There’s an old Chinese saying “when the finger points at the moon, the foolish looks at the finger.”
Some from the Government – the executive – have attempted a not so credible attempt at portraying the Supreme Court and the CAG – the two institutions that have spotlighted the recent scams within Government – as having tread on the turf of the Executive. The argument is that there is enough oversight of the Executive by the Parliament through Question Hours and Debates. And on the face of it, this seems like a reasonable proposition.
Parliament’s oversight of the Government or executive is very weak. The executive can get away with the malfeasance big and small – with very little opposition from the Parliament – because of the very nature of Parliamentary democracy which gives the executive the majority in Parliament, and hence, the ability to ignore any opposition. Further, any effort of oversight by the opposition, however ineffective, can only occur with the help of reports of constitutional authorities like CAG. No Member of Parliament or Political party tasked with the responsibility of oversight can function without reports and conclusions of the CAG and other consitutional bodies. To imply the CAG must do only accounting is as ridiculous as suggesting that a statutory auditor should restrict itself to just accounting the numbers. The last auditor that did that was the Satyam Auditors who now find themselves in jail accused of aiding and abetting the fraud.
The fundamental truth of our constitutional democracy is that – and this is obvious from any reading of the Constitution and speeches in the Constituent Assembly debates – our Constitution does not provide unfettered power of decision making on any institution, including the Executive, and relies on a system of checks and balances. CAG and judiciary are part of that system of checks and balances. To quote Dr. Ambedkar “I am of the opinion that this office (CAG) is probably the most important officer in the Constitution of India”.
The argument of a consitutional crisis caused by accountability demanded by the CAG and Supreme Court from a Council of Ministers is an obvious smokescreen.Mercifully, our Constitution is clear enough to deliver us from the evil of an imaginary constitutional crisis.
Since a senior Cabinet Minister imagines determining ‘policies’ as his exclusive domain, it helps to ask: what, precisely, are policies? The term ‘policy’ usually implies some long-term purpose in a broad subject field (e.g. nationalisation or privatisation of coal mining), not a series of ad-hoc decisions. Sometimes, however, we conceive of policy not so much as actively purpose-oriented, but rather as a fairly cohesive set of responses to a problem that has arisen (eg. competitive bidding for any procurement).
The existing judgements of courts and the opinions of constitutional authorities have to necessarily be taken into account by the Council of Ministers and by private members while framing or formulating such policies as law.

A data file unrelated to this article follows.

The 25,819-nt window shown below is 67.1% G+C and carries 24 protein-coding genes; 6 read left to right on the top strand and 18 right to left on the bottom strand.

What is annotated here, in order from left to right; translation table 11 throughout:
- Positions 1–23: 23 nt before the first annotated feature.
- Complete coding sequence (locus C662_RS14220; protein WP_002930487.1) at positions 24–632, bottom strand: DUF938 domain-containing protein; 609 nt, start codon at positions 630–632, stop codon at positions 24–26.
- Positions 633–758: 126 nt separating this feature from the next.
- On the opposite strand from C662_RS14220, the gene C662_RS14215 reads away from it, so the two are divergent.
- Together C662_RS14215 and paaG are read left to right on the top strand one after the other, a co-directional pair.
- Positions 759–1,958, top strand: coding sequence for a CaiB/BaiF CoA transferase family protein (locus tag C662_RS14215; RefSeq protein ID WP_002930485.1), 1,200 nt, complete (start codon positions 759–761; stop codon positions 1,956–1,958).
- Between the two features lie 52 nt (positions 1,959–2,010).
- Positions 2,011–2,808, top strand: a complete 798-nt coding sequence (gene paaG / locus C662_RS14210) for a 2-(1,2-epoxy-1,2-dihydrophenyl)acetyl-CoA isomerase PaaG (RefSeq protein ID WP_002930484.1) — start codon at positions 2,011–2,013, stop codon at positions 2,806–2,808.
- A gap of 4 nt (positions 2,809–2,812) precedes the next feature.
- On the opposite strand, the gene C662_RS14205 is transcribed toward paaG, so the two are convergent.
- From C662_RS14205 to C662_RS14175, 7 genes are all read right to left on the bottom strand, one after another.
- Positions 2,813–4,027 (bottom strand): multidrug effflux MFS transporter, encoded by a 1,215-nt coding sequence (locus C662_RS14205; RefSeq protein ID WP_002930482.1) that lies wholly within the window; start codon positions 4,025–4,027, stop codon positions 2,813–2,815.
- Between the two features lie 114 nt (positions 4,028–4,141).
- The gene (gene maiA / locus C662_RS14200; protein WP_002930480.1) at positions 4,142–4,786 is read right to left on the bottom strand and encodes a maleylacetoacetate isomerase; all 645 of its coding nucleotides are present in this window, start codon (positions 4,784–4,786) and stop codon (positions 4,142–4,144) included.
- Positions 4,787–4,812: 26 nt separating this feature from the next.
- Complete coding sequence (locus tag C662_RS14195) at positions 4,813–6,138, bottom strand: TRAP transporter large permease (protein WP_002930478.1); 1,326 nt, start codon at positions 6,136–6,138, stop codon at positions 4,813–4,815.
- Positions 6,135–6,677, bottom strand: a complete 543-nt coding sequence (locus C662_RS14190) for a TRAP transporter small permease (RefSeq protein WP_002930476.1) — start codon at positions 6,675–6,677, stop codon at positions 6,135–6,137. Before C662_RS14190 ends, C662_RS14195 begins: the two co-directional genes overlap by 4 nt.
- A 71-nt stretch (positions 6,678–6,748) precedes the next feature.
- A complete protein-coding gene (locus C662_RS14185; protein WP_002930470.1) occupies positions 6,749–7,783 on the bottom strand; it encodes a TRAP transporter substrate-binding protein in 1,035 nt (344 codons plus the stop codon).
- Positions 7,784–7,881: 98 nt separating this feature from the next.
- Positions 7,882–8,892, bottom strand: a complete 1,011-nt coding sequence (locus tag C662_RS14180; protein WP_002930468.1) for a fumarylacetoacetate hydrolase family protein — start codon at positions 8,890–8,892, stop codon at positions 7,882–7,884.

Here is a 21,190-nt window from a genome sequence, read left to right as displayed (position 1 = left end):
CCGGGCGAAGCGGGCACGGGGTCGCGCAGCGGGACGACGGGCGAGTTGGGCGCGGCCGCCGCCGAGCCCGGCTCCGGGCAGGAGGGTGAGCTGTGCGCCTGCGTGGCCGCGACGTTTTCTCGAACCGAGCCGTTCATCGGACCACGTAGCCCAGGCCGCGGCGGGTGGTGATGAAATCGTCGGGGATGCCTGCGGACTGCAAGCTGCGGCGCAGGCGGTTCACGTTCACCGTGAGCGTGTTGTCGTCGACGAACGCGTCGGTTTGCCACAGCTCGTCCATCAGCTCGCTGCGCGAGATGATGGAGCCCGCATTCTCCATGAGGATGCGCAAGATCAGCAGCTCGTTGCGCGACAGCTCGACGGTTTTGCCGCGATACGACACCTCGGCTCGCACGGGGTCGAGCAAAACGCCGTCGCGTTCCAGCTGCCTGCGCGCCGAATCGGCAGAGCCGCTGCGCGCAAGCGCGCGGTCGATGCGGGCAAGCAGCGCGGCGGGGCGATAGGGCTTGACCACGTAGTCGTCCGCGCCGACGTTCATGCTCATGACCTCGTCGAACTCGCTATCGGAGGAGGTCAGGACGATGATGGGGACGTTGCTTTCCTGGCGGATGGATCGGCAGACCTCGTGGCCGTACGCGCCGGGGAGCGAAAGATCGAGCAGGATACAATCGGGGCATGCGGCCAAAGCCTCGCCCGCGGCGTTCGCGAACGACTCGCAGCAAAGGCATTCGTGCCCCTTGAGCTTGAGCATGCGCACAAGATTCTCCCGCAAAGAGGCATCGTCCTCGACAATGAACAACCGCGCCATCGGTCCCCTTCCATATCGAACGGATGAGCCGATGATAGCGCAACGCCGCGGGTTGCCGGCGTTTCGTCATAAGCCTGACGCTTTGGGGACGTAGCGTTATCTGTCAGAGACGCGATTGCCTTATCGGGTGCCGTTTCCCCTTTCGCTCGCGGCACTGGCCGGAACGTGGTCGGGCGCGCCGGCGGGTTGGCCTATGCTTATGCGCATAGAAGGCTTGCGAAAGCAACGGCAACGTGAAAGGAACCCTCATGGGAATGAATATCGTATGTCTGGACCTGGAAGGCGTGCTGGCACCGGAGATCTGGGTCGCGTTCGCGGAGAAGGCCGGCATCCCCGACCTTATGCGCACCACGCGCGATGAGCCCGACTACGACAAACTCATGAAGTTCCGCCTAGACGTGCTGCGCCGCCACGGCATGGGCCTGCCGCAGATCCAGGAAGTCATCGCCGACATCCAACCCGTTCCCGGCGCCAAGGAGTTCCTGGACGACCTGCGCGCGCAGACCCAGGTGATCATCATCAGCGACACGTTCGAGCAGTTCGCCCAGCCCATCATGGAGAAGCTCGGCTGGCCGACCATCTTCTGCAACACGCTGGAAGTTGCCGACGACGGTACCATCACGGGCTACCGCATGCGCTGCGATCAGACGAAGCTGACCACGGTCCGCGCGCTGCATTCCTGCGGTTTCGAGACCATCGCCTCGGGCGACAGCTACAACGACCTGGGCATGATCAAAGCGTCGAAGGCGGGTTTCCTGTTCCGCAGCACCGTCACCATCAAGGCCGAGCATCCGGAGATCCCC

The Council of Ministers, by themselves, can only decide on matters under the delegated authority of policies that are law, in limited fields of their application. Example: FDI in multi-brand retail has been allowed recently by them through the Foreign Investment Promotion Board, under authority delegated by company law and of the law governing the RBI.
The arguments like whether or not a particular natural resource is to be auctioned is not for the CAG to decide. Is it anybody’s case that CAG should decide policy? No. The right question would be to ask whether CAG can evaluate the consequences of Government policy. Yes, he can and should, as he has been doing since the PAC of the 2nd Lok Sabha requested him to undertake performance audit, and especially when the systems-based audit of revenues began in the 1960s which, on the recommendations of the PAC, helped Ministry of Finance to move amendments to Acts, rules and procedures. Let’s not forget if the CAG doesn’t do this job, there will be no body – constitutional or otherwise – evaluating the impact and consequences of Government policies and decisions. Maybe the future Lokpal would.
At a time when the Prime Minister himself characterizes as difficult financial times with our fiscal deficit threatening to downgrade our economy – for a minister to say “Governments are not in the business of maximising revenues. Instead of filling its own pockets, it is obliged, in a welfare state, to fill the pockets of the aamadmi” – especially when actions of the welfare state that are being questioned are making Crores of Rupees of profits for a few Crony capitalists and friends of the Government. As Raghuram Rajan, the new Chief Economic Advisor to the Government, has himself written – almost all of the billionaires created in India have created their wealth ‘because of their proximity to politics and politicians’. At the same time, asking the aamadmi to bear the burden of this weakening financial situation of the country, defies any logic – political or otherwise.
These scams of recent times must make for change in the way we make our Governments function – despite all the efforts to sweep it under the carpet. If it wasn’t for the CAG and the Supreme Court, these cases would never have seen the light of the day and would have disappeared from the public discourse and memory, as another senior minister in the Government has predicted. To constitutional bodies like the CAG and Judiciary, I remind them of the words of the great Dr. Radhakrishnan “Do not shrink from the truth for fear of offending men in high places.”